I’ve been living in boxes for four weeks now. It’s honestly been painful at times. I get antsy when things aren’t organized and when I can’t move around my place freely. I’m very reactive to my environment and can literally feel how chaos around me becomes chaos within me.
I also started a new job around the same time I moved apartments. In addition, the apartment we moved into still needed a kitchen as well as other more or less vital things such as access to wifi and shower doors (you wouldn’t believe how much water they prevent from flooding your bathroom!)
And it’s funny because I write and think a lot about stress reduction but recently found myself really stressed out. The other day I went on a run with my better half and literally started hyperventilating when we talked about all the things that are going on. While I have moved a number of times, across countries and continents, and while I have experience starting new jobs, I found myself overwhelmed by the changes going in. I was confronted with the uncomfortable feelings that accompany change–and I was destabilized. Not knowing exactly what the future holds as well as the act of picking up my roots (again), and maybe stirring up some hidden things along the way, made me feel like I was temporarily losing control. While I pride myself on being adaptable to transitions, I was reminded that every time I’m in one, it requires work and endurance. And patience.
1. One thing that has helped me was putting things into perspective. For example, I know that I won’t be living in boxes forever, I know that one day the contractors will be done with their work, and I know that I can soon come home to a place that doesn’t have a washer/dryer in the middle of the living room. I think perspective is also realizing that I have a roof over my head and a bed to sleep in. When I catch myself thinking that things are “just horrible,” which, yes, I do sometimes, I remind myself that whatever I’m going through right now is not permanent. Things come in waves, and it’s important to keep that in mind. It’s the act of taking a step back and for a minute detaching yourself from your seemingly never ending stressful roller coaster that helps you gain this perspective–and then also thinking about the end goal, which is having a better nest, a more fulfilling job, an improved quality of life.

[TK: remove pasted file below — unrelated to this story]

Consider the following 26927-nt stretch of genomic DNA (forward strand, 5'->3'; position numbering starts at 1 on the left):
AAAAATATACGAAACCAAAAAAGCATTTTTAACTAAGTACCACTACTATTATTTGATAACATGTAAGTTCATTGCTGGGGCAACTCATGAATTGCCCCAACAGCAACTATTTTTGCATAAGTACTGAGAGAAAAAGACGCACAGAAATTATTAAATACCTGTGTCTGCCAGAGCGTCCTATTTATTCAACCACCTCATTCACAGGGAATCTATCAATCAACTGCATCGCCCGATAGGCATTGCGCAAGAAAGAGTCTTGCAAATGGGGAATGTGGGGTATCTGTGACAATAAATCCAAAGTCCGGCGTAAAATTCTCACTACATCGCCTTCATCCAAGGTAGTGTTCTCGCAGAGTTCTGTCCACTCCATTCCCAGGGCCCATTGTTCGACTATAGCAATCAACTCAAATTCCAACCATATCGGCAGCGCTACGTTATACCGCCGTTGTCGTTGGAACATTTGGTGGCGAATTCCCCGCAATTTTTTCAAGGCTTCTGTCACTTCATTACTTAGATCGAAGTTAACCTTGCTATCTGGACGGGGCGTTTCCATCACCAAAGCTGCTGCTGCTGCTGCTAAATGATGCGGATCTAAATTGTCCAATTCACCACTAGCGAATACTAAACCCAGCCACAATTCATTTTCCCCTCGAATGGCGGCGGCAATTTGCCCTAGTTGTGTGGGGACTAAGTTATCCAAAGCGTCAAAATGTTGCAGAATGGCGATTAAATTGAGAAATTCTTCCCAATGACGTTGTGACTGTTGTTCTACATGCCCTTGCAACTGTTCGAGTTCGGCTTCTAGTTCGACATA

2. The other thing I learned is that sometimes when things become overwhelming, it’s okay to just cut yourself some slack. Instead of pushing through until I’m totally out of fuel, I sometimes have to say no and take a break. I love biting off more than I can chew at times, and I deeply believe that that can lead to success in the long term, but it can also be your biggest enemy at times. For example, we had planned to do a weekend trip to DC and had to cancel it. Along with our half marathon. The disappointment was massive–but only at first because then we suddenly had an entire weekend when we were able to host contractors to finish our kitchen and finally finish unpacking our boxes. Sometimes doing less is more because the decreased pressure also decreases the negative emotions and brings back some stability.
3. The third thing that’s essential is to ask for advice. I have always felt that advice is like a free gift. You don’t have to take it if you don’t want it but it’s literally free. The important thing is to find the right advice givers or mentors–people you trust, look up to, and respect for their accomplishments. My dad’s cousin is one of these people–she’s an accomplished woman, both in her career (she runs her own business) as well as her family life (she’s managing a busy schedule with two young kids). Honestly, talking to her instantly helps me because she’s so much wiser than I am. Hearing her perspective on things often helps me to untangle my mental knots. The act of sharing thoughts around a life change makes the change less dramatic. And most of all, hearing how someone else successfully dealt with change makes it so much easier because suddenly you can see the end of the tunnel.
So if you feel like you’re gonna have a meltdown, just take a break, simplify your schedule, and get some perspective. Change can be painful but it’s often a road to more happiness down the line. Keeping long-term goals in mind and seeing the entire picture definitely helps. Remember: all transitions come to an end; otherwise they wouldn’t be called transitions.
How do stay sane when you’re surrounded by chaos and change?
Also by Isabelle: 3 Things You Must Do Every Morning For A Successful, Happy Day
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